Convoy: Truckers running from cops, lots of CB radio chatter, and Ali McGraw in an Afro and bell-bottom slacks. If that's not enough, a plot point is the "new" 55 mile-per-hour speed limit, which everyone thinks is what sent the truckers over the edge.
Get Carter: one of the most dating parts of the film is the porn movie that Carter sees: it is on film, silent, in black-and-white, and Carter watches it on a clattering projector. Home video reached the United Kingdom in the late 1970s.
Dracula: A.D. 1972. It's right there in the title. Hippies, bell bottoms, and funk music galore.
The 1976 Brian De Palma adaptation of Carrie, with its epic '70s Hair, teen heartthrob John Travolta, and a soundtrack by Pino Donaggio that combines Psycho Strings with funkadelic '70s cues. All of those pale in comparison, though, to the fact that absolutely everybody ignores the horrific bullying that Carrie goes through, with at least one of her teachers even joining in on it in one scene. In today's social climate, where youth bullying is seen as a national crisis, such behavior by Carrie's classmates would be cause for scandal. It's not for nothing that the 2013 remake placed a much greater focus on its anti-bullying message.
The Rocky Horror Picture Show (1975) avoids this trope for the most part thanks to its sheer strangeness. In fact, in quite a few ways the movie was ahead of its time: it looks more like an '80s film than a '70s film (accurately predicting the punk/New Wave hair and makeup styles, as well as the satiric Black Comedy brand of humor that characterized comedies during the Reagan era). What's more, the casual bisexuality and Frank N. Furter's (Tim Curry) schizoid mix of Camp Gay and Hard Gay behavior are still quite shocking today, at least if you don't consume such entertainments on a regular basis. However, the movie does anchor itself in the mid-1970s early on by playing a radio broadcast of President Richard Nixon's 1974 resignation speech.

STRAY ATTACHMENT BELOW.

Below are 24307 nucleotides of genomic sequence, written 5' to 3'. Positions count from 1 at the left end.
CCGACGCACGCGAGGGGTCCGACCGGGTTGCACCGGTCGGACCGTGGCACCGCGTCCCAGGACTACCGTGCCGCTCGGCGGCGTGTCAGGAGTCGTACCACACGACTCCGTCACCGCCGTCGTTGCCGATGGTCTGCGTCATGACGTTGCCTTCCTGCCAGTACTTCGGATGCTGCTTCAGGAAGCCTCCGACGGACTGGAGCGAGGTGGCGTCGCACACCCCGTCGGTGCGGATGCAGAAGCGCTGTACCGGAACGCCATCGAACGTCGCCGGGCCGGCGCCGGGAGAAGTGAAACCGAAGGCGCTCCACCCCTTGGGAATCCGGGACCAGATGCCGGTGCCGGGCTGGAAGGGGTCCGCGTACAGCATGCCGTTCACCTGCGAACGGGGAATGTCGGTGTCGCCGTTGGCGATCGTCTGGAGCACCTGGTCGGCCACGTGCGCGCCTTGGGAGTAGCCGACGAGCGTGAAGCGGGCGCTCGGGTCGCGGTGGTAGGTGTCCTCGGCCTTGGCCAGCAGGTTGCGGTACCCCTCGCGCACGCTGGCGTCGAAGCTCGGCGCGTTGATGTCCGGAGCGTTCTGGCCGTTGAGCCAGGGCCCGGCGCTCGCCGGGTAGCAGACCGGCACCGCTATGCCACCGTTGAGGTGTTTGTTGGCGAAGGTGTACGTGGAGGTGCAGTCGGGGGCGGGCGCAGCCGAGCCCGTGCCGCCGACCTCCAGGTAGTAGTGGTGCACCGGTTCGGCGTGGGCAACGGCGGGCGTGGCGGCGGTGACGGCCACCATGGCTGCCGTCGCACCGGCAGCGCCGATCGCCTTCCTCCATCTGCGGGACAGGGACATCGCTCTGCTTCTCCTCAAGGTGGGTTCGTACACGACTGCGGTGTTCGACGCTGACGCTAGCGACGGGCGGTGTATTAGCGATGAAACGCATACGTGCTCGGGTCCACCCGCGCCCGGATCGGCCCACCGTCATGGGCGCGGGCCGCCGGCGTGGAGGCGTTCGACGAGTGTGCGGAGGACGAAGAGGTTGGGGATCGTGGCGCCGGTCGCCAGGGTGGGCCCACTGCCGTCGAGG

Thorndyke("disguised" as an Alter Kocker): I beeped! I beeped! Take me away! Take me back to Russia! Put me in irons! I beeped! The mad beeper is loose! Take away the beeper! Take me away!
Most of Tony Hillerman's Navajo Tribal Police novels, which ran from 1970 to 2006, have a timeless quality to them. Dance Hall of the Dead, however, published in 1973, features an anti-establishment hippie commune, a psychedelic drug experience, and references to the Vietnam War.
Super Treasury of Amazing Knowledge, a suitcase-sized children's book from the late 1970s, is packed with several dozen short essays about history, science, popular culture, and more. The essays are accompanied by cartoons that tend to betray their time period (mostly due to the '70s Hair frequently found on the characters and the cheap, sketchy look of the cartoons themselves), but the real problem is with the essays themselves, which strove to be timely and did it all too well. Their essay on kung fu, for instance, acknowledges at the beginning that most Westerners think kung fu is just a show of stupid stunts performed on television, which is obviously not what most Westerners think now. Their essay on pinball, meanwhile, claims that pinball is still quite popular in arcades despite the recent incursion of video games. Speaking of video games, the book's essay on that opens with a brief description of Space Invaders (probably the oldest popular video game not named Pong) referring to the game with a breathless excitement that is very, very hard to take seriously now. Worst of all, the videogame essay ends with the essayist happening to mention that, gee-whiz, wouldn't it be great if you could play video games on a TV console at home rather than having to go to an arcade? Well, in just a few months (1979, to be precise, with the introduction of the Atari 2600), you can!